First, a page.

My sister Paula’s death has colored every facet of my life. She’s been very present for me recently. I’ve been feeling her suffering and confusion at being alone, or what I perceive as those feelings, as my father and mother re-live the specific details of her tragic death. Today, I will go to her grave and sing her some songs. Her grave is a very unique and special one that many folks recognize who live here in Boulder. I will honor her, as I have my whole life, by trying to live my life with more gusto and more aliveness, with a double dose of the blending of my mother and father and all that this shared combination of heritage and story means as it flows through my veins and muscles and heart.

 

 

The front and back views of my sister Paula’s grave marker, which was commissioned by my parents and made by DeWain Valentine. The rocks are traditional Jewish offerings that I bring when I visit to commemorate my presence and as place-holders for my memory being as long as a stone’s for her.

The other night at Shabbat in the basement of Rabbi Marc Soloway of Bonai Shalom, we said the Mourner’s Kaddish for a thirteen year old boy who died last week. Children dying is terrible and not how we want our lives or the lives of those we cherish to unfold. Death is just not something we can ever overcome or get away from. It’s not fair, it’s not easy, it’s not fine or pretty or simple. We do all kinds of things to try to wrap it up that way, but the reality of it is anything but wrapped up neat. In the Jewish tradition, we have space, communal space, at every prayer service, for all those grieving to be supported, to name their beloveds and their pain.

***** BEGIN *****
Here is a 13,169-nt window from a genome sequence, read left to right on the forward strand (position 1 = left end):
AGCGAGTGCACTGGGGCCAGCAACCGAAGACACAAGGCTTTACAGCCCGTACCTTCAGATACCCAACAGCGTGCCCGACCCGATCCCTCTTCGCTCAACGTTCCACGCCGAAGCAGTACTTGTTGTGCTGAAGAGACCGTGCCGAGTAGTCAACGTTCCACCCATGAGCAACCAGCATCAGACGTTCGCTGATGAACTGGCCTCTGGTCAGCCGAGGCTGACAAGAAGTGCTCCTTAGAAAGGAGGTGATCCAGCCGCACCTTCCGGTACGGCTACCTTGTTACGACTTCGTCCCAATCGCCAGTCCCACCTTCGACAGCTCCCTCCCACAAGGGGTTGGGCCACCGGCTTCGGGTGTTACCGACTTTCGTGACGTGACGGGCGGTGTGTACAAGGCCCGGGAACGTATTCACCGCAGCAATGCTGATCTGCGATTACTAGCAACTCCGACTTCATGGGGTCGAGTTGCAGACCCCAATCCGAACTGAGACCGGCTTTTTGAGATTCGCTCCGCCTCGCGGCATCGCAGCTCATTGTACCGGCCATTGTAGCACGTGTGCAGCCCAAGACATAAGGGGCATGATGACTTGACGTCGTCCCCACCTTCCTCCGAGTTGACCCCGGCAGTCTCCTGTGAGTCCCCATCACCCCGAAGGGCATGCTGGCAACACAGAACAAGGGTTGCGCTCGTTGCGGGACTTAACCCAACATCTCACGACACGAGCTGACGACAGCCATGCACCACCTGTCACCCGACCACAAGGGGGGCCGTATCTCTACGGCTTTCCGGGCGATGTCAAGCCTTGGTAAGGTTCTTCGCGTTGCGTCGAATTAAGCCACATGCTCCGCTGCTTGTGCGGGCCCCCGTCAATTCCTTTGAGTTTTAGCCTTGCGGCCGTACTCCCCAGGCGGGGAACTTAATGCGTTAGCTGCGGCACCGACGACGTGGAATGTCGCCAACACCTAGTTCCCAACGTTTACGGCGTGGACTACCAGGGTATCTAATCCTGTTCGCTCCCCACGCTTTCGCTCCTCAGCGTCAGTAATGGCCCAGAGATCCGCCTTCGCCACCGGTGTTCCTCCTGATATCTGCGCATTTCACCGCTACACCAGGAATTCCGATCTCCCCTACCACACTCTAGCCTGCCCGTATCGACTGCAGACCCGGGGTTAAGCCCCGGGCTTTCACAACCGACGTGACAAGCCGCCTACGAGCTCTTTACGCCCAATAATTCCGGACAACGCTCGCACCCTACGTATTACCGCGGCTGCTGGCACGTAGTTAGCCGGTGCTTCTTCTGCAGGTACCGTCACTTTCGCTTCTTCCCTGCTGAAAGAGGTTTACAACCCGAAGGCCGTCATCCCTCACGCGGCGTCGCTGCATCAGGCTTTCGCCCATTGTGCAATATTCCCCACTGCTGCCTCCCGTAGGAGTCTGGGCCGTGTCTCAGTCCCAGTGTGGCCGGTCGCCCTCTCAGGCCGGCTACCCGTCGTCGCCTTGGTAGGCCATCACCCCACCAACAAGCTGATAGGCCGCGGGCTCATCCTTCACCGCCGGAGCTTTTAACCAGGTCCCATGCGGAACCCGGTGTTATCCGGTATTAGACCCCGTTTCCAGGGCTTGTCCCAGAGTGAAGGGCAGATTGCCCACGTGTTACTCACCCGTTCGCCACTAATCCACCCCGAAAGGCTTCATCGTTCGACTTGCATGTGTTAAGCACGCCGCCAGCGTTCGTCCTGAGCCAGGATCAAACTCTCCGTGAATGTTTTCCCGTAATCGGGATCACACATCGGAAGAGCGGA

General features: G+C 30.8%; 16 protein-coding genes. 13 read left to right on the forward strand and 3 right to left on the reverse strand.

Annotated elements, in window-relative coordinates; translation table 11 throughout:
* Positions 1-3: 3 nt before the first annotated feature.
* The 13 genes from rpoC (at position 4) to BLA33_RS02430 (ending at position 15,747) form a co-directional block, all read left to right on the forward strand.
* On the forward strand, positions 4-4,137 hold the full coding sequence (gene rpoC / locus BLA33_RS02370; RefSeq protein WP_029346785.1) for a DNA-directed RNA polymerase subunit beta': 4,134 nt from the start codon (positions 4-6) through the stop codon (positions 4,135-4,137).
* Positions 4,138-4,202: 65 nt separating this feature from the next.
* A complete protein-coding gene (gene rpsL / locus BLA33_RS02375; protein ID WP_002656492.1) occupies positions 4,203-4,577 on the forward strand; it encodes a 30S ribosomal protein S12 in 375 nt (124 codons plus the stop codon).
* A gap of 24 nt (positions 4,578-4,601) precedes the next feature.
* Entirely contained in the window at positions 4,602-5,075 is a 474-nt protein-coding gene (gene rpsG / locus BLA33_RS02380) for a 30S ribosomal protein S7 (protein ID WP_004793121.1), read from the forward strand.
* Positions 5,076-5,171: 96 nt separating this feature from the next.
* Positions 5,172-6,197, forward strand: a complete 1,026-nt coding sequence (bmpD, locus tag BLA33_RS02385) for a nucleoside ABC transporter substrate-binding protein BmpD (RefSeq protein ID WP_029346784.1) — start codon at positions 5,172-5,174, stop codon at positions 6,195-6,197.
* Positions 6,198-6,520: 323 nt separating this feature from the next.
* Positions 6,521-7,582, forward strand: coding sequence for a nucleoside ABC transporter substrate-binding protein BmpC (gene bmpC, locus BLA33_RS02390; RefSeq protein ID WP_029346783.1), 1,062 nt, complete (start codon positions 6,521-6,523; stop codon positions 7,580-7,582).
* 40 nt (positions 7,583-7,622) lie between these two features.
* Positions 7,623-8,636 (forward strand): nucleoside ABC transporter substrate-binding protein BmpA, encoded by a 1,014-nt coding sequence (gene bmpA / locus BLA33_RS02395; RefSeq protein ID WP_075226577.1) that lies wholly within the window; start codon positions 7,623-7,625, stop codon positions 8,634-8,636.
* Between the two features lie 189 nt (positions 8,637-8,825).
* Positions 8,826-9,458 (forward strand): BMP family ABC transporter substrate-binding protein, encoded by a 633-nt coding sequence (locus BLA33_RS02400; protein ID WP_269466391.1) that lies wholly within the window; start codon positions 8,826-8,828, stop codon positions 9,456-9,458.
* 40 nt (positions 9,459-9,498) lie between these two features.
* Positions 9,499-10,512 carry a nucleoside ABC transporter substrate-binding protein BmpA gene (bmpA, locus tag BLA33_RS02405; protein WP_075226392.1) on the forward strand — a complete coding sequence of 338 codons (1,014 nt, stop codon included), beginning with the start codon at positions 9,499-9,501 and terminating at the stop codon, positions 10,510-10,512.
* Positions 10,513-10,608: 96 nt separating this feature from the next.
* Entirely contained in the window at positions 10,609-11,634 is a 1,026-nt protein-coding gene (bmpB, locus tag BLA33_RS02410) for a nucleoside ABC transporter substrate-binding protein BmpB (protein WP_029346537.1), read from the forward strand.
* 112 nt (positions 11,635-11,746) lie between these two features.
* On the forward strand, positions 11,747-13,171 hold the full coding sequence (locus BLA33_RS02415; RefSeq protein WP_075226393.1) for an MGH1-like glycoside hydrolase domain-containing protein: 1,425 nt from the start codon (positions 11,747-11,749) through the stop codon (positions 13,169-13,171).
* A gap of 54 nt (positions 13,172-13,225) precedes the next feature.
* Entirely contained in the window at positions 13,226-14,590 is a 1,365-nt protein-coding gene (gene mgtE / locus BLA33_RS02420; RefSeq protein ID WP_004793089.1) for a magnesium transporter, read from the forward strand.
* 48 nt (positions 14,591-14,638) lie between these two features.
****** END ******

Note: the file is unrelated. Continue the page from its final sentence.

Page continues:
This naming doesn’t fix the wound, but it gives us a container, a shared vessel for our hurt to be in, and it helps us feel less alone in our most tender and broken times.

It takes all my resources to show up for this dying time with my father and with others as well. I have very little energy for conversations or interactions with folks, because all of me has to be present now for these precious moments with my father, my brother, my mother and my family. It takes all of me to hold the space as we walk on the bridge between this life of my father’s here and now and the destination he is moving towards. It takes all of me to stay present for the feelings I have about when he will no longer be in a body here with us to tell stories to, or enjoy an artichoke with, or laugh at something silly or remark on something so intelligently that I feel like a total idiot in comparison. My father’s intellectual capacity far out-shines most folks I’ve met. He is still so sharp in his observations and thoughts. I’ll miss that, I’ll miss it a lot.